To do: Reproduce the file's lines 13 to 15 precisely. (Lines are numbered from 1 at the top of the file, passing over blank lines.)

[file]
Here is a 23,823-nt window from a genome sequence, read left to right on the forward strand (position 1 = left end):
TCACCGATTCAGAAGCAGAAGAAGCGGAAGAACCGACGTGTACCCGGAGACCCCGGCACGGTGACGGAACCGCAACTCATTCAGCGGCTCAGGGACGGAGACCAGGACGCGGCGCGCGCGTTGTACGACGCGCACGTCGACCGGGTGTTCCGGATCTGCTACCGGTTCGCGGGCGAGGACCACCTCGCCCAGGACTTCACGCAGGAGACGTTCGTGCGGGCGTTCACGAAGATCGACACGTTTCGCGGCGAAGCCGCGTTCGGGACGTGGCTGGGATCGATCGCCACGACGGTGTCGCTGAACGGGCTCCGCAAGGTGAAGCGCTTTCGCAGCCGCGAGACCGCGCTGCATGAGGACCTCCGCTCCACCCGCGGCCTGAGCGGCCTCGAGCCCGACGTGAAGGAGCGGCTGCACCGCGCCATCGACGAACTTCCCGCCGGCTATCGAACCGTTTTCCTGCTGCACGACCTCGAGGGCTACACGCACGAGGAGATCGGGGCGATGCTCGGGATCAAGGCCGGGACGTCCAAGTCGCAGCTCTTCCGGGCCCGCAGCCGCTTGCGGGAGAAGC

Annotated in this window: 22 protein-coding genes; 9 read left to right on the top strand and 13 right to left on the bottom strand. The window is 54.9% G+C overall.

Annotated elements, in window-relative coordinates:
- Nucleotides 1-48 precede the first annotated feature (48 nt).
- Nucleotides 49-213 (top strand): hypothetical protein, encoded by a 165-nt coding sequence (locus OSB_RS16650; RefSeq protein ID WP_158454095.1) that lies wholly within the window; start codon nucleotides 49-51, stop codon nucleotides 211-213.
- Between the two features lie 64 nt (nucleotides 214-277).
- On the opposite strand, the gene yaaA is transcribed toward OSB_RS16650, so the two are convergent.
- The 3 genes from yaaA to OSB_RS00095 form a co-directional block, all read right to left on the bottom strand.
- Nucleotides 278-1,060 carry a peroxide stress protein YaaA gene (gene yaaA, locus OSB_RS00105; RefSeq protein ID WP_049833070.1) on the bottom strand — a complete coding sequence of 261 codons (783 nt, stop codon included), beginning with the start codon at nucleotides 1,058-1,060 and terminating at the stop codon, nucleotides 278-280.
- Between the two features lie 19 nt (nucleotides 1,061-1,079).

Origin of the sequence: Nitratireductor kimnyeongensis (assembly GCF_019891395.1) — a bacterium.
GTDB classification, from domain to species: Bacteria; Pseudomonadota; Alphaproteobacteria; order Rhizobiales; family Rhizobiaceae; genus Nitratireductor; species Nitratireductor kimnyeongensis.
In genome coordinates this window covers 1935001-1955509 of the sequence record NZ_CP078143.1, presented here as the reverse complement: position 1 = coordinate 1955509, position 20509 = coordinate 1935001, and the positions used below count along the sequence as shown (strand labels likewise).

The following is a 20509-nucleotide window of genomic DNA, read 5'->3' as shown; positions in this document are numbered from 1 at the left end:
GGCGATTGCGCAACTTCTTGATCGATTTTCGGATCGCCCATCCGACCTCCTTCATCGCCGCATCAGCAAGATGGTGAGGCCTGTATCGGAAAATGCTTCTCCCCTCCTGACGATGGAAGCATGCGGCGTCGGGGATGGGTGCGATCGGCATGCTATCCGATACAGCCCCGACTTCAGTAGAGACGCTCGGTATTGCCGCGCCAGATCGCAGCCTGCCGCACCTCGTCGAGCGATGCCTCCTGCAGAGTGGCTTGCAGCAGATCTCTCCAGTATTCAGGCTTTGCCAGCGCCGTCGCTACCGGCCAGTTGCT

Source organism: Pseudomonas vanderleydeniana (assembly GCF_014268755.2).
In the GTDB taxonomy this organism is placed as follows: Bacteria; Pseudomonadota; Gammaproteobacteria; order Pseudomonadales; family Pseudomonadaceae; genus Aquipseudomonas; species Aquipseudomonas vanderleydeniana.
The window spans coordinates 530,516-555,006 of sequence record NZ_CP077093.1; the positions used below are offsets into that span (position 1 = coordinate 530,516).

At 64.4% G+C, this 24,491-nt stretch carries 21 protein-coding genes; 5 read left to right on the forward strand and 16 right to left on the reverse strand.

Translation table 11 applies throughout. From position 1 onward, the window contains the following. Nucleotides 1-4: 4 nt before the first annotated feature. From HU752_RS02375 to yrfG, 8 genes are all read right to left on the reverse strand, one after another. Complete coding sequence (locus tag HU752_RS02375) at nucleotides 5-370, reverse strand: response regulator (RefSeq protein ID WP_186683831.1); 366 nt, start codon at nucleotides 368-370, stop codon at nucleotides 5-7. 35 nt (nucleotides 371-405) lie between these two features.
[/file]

GTDB classification, from domain to species: Bacteria; Pseudomonadota; Alphaproteobacteria; order Rhizobiales; family Rhizobiaceae; genus Nitratireductor; species Nitratireductor kimnyeongensis.
In genome coordinates this window covers 1935001-1955509 of the sequence record NZ_CP078143.1, presented here as the reverse complement: position 1 = coordinate 1955509, position 20509 = coordinate 1935001, and the positions used below count along the sequence as shown (strand labels likewise).

The following is a 20509-nucleotide window of genomic DNA, read 5'->3' as shown; positions in this document are numbered from 1 at the left end: